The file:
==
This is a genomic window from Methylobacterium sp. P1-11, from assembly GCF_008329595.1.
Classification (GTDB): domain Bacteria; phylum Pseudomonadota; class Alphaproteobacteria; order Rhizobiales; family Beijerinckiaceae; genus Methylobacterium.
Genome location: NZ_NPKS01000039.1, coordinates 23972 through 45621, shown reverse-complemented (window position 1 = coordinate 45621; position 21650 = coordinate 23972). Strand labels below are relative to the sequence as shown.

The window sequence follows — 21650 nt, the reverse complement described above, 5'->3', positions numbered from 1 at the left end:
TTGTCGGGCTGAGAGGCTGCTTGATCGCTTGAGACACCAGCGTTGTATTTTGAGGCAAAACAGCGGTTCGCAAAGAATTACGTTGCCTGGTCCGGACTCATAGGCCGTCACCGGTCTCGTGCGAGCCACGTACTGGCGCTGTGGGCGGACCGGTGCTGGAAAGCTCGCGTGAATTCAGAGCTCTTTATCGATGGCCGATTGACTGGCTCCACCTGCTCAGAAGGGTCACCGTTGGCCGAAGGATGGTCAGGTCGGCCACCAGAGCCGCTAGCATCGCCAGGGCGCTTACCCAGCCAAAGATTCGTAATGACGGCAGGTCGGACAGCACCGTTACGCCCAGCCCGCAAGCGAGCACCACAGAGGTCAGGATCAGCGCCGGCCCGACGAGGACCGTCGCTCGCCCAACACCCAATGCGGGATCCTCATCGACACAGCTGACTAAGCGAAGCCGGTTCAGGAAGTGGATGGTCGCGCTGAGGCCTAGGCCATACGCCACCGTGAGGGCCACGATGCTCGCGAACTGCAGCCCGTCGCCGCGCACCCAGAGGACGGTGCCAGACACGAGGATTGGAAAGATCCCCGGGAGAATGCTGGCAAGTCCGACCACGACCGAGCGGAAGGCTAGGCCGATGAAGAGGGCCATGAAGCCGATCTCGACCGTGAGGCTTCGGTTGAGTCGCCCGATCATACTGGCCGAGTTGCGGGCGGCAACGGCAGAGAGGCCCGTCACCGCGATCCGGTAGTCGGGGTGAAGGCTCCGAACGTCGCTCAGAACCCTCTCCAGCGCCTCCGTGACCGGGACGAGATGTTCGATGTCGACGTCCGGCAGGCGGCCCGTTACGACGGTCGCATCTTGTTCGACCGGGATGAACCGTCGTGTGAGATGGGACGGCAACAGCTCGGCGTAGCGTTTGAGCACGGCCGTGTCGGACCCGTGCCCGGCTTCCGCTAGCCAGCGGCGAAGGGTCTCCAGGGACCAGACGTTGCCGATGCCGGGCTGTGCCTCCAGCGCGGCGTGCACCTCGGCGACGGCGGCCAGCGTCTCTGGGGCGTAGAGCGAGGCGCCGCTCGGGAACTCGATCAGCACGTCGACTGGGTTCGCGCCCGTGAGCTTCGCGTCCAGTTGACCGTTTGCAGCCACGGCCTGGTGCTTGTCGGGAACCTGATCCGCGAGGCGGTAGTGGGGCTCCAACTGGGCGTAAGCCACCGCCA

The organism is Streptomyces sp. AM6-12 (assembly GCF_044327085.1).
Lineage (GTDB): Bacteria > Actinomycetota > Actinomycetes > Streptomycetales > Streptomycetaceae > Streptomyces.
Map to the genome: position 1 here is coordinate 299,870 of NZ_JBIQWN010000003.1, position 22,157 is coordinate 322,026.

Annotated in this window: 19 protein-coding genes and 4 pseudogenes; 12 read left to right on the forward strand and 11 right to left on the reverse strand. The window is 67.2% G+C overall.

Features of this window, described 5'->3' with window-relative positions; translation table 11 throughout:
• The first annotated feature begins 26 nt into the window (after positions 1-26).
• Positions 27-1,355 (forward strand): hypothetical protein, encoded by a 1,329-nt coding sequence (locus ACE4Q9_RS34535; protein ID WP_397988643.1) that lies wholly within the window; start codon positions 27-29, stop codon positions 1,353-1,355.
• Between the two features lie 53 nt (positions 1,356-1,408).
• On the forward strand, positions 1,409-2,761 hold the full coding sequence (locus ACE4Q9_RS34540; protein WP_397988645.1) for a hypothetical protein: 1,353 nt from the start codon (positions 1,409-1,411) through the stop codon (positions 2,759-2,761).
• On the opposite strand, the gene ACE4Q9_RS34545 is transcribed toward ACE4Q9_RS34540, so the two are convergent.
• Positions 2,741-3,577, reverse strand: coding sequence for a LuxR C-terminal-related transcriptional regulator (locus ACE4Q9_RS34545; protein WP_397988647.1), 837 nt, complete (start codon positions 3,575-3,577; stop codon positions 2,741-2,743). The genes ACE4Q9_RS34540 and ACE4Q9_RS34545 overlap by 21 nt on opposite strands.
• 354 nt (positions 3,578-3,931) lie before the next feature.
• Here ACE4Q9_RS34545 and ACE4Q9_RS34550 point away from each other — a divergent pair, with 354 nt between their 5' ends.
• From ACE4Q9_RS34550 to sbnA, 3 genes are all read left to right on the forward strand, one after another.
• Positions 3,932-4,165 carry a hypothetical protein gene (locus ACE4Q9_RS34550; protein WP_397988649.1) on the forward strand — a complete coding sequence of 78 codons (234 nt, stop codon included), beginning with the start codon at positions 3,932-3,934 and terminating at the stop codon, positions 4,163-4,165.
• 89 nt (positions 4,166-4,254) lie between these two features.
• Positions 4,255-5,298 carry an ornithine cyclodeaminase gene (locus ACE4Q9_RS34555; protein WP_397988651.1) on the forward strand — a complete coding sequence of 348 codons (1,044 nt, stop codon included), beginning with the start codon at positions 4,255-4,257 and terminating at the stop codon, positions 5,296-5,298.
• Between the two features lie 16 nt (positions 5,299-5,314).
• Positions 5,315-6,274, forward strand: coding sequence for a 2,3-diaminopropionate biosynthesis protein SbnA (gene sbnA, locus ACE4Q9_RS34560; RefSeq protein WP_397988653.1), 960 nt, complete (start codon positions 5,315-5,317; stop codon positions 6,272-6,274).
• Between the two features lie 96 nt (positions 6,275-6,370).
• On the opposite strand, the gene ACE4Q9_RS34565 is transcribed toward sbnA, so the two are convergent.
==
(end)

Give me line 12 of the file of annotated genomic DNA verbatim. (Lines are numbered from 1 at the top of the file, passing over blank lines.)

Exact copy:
• Positions 27-1,355 (forward strand): hypothetical protein, encoded by a 1,329-nt coding sequence (locus ACE4Q9_RS34535; protein ID WP_397988643.1) that lies wholly within the window; start codon positions 27-29, stop codon positions 1,353-1,355.